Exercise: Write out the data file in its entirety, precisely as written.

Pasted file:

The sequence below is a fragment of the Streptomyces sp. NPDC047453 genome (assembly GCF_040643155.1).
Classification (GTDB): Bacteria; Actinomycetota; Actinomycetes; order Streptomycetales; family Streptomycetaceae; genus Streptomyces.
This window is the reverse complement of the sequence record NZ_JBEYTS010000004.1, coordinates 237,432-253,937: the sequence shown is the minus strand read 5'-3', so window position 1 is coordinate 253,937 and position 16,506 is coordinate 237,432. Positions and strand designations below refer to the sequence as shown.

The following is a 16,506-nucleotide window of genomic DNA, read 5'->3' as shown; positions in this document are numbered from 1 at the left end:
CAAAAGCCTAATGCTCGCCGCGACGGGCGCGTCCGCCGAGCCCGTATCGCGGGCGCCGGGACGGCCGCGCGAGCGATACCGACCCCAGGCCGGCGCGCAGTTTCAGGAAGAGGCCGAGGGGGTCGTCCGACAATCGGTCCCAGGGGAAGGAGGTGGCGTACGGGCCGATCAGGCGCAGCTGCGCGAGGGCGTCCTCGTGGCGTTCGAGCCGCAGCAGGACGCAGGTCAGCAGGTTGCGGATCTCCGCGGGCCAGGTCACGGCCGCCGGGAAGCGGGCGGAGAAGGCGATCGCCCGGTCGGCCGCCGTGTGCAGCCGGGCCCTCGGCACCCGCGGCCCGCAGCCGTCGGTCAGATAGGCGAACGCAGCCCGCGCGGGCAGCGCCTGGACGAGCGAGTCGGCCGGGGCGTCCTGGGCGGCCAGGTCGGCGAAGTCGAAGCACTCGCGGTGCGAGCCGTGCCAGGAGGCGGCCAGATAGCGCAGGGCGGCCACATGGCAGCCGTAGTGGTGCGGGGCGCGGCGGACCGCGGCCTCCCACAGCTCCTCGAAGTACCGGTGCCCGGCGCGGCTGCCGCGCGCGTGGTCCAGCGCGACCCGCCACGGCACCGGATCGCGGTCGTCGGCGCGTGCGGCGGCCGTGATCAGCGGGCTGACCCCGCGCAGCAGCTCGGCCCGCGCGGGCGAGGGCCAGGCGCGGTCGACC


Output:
The sequence below is a fragment of the Streptomyces sp. NPDC047453 genome (assembly GCF_040643155.1).
Classification (GTDB): Bacteria; Actinomycetota; Actinomycetes; order Streptomycetales; family Streptomycetaceae; genus Streptomyces.
This window is the reverse complement of the sequence record NZ_JBEYTS010000004.1, coordinates 237,432-253,937: the sequence shown is the minus strand read 5'-3', so window position 1 is coordinate 253,937 and position 16,506 is coordinate 237,432. Positions and strand designations below refer to the sequence as shown.

The following is a 16,506-nucleotide window of genomic DNA, read 5'->3' as shown; positions in this document are numbered from 1 at the left end:
CAAAAGCCTAATGCTCGCCGCGACGGGCGCGTCCGCCGAGCCCGTATCGCGGGCGCCGGGACGGCCGCGCGAGCGATACCGACCCCAGGCCGGCGCGCAGTTTCAGGAAGAGGCCGAGGGGGTCGTCCGACAATCGGTCCCAGGGGAAGGAGGTGGCGTACGGGCCGATCAGGCGCAGCTGCGCGAGGGCGTCCTCGTGGCGTTCGAGCCGCAGCAGGACGCAGGTCAGCAGGTTGCGGATCTCCGCGGGCCAGGTCACGGCCGCCGGGAAGCGGGCGGAGAAGGCGATCGCCCGGTCGGCCGCCGTGTGCAGCCGGGCCCTCGGCACCCGCGGCCCGCAGCCGTCGGTCAGATAGGCGAACGCAGCCCGCGCGGGCAGCGCCTGGACGAGCGAGTCGGCCGGGGCGTCCTGGGCGGCCAGGTCGGCGAAGTCGAAGCACTCGCGGTGCGAGCCGTGCCAGGAGGCGGCCAGATAGCGCAGGGCGGCCACATGGCAGCCGTAGTGGTGCGGGGCGCGGCGGACCGCGGCCTCCCACAGCTCCTCGAAGTACCGGTGCCCGGCGCGGCTGCCGCGCGCGTGGTCCAGCGCGACCCGCCACGGCACCGGATCGCGGTCGTCGGCGCGTGCGGCGGCCGTGATCAGCGGGCTGACCCCGCGCAGCAGCTCGGCCCGCGCGGGCGAGGGCCAGGCGCGGTCGACC